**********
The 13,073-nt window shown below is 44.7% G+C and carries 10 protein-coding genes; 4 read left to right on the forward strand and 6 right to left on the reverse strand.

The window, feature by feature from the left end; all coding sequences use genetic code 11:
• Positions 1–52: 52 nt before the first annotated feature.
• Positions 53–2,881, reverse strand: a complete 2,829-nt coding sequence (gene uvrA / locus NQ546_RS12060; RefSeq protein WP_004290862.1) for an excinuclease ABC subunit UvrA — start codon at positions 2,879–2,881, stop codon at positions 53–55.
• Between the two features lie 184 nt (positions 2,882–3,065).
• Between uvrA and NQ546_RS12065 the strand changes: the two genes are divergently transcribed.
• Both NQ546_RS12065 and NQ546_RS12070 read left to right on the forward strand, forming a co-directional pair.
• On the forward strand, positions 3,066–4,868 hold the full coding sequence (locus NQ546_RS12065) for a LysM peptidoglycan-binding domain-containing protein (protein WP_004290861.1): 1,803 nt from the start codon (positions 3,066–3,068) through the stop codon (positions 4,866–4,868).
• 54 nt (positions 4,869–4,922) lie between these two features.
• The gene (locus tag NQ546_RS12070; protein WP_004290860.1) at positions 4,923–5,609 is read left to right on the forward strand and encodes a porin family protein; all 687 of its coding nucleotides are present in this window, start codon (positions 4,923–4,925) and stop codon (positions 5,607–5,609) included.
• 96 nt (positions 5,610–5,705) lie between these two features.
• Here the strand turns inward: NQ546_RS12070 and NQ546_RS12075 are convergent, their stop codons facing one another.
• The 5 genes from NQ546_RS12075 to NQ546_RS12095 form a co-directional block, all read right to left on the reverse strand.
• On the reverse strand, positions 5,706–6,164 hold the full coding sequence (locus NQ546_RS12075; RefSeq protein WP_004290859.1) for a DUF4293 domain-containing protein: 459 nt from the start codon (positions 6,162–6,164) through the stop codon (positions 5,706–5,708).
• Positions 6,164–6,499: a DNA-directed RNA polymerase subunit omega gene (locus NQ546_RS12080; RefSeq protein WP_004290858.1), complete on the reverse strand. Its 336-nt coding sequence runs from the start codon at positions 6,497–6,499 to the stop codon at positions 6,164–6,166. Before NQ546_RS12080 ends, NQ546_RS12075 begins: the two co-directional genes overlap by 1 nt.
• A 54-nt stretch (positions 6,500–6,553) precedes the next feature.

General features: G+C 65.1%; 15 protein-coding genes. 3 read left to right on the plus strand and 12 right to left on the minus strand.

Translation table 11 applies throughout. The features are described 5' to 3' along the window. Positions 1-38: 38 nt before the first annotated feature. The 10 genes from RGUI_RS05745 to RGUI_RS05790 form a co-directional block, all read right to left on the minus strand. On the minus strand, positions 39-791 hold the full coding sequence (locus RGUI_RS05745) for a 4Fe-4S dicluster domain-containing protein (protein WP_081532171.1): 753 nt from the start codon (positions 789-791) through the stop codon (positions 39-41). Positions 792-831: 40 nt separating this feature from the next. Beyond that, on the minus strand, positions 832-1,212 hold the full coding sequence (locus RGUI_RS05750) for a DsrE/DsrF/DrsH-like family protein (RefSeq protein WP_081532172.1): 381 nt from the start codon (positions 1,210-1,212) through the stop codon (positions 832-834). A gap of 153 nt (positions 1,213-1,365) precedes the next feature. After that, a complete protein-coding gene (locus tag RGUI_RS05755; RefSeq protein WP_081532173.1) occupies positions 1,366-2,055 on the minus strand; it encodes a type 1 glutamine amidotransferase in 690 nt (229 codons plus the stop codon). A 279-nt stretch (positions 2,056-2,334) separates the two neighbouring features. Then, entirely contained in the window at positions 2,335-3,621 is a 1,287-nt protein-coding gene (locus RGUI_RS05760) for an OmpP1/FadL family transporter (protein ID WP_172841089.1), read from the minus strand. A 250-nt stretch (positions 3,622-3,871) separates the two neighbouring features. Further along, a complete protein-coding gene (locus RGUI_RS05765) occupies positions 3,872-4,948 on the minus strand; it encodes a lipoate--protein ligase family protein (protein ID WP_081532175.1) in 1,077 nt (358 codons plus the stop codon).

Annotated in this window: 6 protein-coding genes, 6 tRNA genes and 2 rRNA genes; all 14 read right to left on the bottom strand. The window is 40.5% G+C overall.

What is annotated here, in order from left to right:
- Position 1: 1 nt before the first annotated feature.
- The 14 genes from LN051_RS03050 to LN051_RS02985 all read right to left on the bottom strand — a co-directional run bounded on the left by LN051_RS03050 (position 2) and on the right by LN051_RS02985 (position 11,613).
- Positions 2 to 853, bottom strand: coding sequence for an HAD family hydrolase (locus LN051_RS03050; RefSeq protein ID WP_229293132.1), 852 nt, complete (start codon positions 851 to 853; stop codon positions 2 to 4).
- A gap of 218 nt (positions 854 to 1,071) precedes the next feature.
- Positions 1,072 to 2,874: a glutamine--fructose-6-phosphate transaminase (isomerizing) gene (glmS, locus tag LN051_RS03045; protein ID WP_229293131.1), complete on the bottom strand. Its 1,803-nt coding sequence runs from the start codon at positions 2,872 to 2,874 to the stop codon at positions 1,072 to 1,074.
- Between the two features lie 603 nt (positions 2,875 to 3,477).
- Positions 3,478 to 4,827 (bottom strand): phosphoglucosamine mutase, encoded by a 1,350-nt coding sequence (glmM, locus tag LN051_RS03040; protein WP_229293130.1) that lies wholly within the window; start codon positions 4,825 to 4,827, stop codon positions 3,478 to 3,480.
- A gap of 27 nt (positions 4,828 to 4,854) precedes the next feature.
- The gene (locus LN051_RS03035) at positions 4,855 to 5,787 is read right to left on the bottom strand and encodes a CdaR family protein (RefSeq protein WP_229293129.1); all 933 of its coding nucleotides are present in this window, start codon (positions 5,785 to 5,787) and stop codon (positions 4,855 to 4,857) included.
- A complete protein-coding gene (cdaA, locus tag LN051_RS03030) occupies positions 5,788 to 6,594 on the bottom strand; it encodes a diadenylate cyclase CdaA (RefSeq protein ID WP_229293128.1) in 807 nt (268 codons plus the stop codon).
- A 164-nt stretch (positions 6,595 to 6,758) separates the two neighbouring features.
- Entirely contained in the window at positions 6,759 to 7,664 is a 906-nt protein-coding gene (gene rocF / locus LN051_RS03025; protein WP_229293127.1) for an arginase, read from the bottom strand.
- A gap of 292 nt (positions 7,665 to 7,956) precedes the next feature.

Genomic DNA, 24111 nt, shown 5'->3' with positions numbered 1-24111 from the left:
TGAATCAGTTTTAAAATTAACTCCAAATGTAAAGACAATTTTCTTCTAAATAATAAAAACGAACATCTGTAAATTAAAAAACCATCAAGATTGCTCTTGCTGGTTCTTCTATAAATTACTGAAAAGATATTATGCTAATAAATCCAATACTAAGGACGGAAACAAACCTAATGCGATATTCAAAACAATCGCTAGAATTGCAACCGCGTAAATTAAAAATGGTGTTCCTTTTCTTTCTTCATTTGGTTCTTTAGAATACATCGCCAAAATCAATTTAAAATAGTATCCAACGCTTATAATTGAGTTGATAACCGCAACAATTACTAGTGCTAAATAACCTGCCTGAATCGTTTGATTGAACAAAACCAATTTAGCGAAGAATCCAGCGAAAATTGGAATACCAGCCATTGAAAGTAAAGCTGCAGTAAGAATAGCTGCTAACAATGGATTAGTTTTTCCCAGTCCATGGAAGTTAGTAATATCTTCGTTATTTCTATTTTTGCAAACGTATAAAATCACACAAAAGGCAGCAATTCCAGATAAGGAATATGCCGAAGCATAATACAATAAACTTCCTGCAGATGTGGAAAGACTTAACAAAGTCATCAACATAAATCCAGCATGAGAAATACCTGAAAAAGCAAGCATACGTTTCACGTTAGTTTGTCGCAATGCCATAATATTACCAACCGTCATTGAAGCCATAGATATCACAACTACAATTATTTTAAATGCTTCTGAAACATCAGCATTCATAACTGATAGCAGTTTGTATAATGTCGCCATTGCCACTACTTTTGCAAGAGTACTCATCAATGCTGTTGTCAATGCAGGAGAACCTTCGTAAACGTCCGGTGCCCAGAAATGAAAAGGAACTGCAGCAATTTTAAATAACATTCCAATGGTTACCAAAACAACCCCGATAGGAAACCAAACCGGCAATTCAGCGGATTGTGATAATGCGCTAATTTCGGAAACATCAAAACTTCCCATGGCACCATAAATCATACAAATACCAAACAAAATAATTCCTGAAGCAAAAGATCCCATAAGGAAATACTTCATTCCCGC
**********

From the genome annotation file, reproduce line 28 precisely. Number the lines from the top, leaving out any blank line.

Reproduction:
- A gap of 27 nt (positions 4,828 to 4,854) precedes the next feature.